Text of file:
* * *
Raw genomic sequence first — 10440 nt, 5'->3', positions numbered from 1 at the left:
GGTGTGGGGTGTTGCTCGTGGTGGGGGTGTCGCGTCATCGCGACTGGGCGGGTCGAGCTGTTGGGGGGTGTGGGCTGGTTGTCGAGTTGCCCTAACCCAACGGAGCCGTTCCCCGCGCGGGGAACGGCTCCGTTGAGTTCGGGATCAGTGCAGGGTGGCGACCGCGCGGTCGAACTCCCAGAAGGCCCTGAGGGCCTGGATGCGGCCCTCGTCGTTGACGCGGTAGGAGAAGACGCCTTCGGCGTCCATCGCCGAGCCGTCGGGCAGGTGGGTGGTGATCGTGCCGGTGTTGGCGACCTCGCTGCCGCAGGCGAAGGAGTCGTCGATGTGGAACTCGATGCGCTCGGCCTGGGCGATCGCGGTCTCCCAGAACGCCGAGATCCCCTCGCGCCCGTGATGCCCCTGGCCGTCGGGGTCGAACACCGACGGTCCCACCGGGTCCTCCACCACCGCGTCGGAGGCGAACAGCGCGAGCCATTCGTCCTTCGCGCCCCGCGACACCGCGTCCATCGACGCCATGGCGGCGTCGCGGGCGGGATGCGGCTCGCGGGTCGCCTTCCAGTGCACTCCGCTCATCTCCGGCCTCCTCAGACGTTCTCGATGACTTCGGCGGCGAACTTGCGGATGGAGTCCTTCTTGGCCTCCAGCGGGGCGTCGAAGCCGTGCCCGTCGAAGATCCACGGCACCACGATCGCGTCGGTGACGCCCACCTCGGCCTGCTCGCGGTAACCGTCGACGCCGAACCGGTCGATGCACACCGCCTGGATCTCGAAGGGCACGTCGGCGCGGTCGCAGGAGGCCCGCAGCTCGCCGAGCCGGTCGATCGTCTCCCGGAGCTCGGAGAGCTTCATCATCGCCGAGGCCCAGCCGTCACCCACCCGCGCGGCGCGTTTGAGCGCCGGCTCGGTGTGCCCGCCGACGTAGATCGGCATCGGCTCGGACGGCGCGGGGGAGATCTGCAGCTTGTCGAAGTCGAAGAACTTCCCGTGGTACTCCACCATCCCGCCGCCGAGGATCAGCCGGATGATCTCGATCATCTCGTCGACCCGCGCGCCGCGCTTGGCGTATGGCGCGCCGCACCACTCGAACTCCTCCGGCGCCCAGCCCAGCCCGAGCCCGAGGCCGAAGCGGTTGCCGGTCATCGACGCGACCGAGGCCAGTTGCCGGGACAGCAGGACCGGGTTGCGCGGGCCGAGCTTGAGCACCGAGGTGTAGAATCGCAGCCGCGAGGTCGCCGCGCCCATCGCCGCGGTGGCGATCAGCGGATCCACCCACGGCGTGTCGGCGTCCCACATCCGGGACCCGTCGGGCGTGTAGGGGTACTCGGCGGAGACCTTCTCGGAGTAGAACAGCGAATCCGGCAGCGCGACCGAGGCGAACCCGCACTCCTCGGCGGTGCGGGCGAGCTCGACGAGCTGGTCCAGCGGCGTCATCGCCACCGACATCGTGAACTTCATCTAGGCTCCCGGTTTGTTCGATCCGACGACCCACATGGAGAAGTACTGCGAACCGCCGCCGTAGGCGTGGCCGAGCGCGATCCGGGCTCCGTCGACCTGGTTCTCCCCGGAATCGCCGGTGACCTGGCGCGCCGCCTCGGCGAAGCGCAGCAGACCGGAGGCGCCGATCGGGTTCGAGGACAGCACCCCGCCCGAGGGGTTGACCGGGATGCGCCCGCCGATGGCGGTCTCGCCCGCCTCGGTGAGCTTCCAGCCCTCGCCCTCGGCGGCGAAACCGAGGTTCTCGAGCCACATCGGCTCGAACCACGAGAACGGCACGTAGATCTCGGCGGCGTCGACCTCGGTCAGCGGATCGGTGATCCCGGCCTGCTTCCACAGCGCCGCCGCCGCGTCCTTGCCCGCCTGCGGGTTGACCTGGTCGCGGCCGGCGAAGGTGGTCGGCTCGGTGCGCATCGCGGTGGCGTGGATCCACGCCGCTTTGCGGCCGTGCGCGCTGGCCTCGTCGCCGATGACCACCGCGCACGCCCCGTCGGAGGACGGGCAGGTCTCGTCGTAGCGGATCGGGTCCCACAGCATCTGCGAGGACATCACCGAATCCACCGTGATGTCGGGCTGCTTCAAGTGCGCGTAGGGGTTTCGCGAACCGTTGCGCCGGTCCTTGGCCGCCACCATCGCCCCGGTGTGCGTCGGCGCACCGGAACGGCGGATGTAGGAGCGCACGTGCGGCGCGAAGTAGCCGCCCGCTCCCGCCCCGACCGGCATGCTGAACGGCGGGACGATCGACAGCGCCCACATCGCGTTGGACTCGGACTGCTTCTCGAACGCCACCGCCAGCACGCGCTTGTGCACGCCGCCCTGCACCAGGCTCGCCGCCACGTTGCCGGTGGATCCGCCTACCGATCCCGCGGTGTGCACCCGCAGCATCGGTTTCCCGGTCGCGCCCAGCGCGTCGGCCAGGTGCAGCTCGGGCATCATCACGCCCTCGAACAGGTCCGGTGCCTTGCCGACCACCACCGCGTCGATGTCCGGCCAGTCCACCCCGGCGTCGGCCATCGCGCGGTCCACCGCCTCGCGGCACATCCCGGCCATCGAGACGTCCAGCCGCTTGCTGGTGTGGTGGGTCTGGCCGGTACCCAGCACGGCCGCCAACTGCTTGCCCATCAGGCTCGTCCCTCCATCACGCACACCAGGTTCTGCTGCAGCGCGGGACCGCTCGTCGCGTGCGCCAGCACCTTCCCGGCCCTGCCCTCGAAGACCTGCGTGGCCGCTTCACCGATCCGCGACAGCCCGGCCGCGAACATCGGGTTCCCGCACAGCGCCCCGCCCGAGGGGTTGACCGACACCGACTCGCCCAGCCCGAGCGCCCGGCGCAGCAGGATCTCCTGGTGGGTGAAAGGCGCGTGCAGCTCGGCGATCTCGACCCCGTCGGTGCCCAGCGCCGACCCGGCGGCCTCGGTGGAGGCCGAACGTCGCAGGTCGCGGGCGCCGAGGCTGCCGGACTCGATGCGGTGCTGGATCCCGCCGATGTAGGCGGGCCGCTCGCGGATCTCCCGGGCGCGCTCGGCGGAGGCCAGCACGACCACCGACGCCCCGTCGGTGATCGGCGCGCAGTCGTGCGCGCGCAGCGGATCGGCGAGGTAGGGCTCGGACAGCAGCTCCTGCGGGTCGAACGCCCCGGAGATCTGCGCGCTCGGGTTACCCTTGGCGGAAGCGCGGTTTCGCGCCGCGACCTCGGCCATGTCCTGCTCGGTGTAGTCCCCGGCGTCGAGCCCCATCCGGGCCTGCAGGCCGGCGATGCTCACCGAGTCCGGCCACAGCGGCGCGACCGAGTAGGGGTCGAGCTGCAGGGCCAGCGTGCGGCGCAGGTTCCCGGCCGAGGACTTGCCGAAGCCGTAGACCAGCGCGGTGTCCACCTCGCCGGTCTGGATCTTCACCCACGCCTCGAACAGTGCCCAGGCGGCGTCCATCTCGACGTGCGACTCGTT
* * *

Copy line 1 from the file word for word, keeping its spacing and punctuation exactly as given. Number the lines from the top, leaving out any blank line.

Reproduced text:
Raw genomic sequence first — 10440 nt, 5'->3', positions numbered from 1 at the left: